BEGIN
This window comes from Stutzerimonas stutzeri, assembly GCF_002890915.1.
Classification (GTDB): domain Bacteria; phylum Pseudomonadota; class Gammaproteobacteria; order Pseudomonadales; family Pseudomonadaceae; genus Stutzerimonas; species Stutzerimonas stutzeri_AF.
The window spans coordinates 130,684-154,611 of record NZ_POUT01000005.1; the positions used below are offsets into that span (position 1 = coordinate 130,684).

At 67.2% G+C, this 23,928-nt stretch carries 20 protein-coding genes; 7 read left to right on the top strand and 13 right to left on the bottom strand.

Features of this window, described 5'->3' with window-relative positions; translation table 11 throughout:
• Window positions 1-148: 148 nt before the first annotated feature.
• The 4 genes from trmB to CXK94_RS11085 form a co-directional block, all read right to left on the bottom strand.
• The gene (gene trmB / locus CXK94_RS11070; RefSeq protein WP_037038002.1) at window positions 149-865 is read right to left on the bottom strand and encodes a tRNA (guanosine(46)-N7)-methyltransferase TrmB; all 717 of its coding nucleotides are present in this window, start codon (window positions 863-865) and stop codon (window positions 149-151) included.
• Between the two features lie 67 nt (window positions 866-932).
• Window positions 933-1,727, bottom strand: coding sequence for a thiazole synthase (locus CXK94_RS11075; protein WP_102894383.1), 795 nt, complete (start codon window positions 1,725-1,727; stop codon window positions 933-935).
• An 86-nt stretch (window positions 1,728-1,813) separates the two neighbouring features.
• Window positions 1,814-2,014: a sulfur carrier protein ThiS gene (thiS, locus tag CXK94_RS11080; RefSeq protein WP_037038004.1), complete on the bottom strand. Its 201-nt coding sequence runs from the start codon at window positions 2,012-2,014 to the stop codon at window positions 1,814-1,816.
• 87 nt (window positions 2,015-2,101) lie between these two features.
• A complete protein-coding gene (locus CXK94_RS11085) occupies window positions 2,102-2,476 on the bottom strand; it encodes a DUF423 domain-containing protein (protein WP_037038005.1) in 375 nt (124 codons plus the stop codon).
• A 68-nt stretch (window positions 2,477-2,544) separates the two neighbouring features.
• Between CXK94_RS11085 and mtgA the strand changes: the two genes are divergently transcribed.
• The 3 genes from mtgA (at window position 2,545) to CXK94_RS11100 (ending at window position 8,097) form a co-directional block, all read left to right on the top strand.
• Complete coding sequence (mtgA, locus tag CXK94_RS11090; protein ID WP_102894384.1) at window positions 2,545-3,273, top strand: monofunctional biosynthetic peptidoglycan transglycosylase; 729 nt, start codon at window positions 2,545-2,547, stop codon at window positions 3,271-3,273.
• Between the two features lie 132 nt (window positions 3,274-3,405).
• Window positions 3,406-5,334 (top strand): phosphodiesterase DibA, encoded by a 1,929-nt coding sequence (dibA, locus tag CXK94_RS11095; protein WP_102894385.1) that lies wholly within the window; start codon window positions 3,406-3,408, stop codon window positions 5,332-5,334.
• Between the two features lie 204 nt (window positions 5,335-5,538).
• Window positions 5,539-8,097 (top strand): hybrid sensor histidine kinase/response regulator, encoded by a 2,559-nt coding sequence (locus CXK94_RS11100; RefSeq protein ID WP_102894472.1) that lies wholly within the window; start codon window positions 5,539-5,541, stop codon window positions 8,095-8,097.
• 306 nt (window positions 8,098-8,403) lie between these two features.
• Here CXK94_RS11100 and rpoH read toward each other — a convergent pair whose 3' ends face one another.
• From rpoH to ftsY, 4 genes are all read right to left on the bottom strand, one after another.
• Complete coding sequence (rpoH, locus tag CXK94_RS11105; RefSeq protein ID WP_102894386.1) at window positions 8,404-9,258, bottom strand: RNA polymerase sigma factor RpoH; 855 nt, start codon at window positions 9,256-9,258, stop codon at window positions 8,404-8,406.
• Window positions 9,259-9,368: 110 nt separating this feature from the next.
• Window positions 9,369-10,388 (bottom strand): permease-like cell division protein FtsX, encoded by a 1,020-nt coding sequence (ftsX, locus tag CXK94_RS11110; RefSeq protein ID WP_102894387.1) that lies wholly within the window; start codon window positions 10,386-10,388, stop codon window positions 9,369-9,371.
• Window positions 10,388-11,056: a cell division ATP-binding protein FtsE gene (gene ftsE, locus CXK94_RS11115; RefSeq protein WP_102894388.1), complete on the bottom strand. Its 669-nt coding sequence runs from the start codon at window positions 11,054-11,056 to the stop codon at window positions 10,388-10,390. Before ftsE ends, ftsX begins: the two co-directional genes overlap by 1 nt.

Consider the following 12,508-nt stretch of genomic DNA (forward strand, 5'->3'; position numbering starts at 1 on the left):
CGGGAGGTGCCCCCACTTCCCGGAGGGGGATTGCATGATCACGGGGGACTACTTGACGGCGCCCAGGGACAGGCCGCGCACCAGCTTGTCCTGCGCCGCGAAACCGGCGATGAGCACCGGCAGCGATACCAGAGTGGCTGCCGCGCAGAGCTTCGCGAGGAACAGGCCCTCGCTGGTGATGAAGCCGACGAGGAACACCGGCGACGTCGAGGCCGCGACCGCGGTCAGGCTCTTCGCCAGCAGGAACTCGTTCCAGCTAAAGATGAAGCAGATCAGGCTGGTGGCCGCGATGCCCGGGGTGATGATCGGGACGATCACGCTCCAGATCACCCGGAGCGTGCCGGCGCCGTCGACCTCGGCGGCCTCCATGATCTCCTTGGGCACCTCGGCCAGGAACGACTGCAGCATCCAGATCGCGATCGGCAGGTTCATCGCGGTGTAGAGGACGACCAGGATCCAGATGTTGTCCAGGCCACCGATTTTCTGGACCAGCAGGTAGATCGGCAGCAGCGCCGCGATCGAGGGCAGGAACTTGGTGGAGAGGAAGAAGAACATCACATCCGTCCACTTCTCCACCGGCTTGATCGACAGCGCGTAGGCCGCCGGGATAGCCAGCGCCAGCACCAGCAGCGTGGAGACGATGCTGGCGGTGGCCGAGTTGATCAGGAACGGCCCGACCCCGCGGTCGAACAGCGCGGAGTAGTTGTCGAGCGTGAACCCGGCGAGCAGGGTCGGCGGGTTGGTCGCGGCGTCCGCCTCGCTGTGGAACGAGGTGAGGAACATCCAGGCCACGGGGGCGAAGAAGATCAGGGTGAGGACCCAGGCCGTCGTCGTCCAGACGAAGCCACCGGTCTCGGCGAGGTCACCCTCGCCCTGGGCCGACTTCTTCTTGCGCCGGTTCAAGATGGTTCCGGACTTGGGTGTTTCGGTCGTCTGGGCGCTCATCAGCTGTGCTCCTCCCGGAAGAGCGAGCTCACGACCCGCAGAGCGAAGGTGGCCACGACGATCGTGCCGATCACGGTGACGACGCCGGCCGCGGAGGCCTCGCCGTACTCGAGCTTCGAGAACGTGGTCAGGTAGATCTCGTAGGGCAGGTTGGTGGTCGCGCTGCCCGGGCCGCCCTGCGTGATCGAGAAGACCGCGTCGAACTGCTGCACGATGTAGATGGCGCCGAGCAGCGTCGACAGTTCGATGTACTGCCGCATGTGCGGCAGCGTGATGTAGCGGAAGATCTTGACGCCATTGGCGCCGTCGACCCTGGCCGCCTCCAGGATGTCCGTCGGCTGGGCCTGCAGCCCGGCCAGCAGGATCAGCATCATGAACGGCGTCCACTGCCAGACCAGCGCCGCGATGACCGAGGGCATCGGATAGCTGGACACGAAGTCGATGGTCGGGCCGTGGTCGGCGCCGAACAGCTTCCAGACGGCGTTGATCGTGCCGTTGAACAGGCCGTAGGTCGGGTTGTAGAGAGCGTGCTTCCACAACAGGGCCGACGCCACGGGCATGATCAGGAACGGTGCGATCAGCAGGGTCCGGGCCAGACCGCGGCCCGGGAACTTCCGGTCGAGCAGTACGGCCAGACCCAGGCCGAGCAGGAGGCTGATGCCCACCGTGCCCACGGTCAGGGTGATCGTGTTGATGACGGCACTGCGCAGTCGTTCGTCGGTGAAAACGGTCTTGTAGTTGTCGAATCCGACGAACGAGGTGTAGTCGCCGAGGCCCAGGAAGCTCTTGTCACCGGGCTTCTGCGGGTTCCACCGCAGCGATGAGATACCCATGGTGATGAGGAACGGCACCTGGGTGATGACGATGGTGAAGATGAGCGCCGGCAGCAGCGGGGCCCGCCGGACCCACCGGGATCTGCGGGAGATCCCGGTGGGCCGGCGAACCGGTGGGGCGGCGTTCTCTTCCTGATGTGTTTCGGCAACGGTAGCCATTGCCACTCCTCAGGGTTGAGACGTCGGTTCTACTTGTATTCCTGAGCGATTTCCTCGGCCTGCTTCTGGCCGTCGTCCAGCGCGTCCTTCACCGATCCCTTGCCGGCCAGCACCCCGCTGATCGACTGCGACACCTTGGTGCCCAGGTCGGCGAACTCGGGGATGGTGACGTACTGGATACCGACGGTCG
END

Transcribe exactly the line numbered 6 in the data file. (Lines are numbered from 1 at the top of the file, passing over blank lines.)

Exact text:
• Window positions 1-148: 148 nt before the first annotated feature.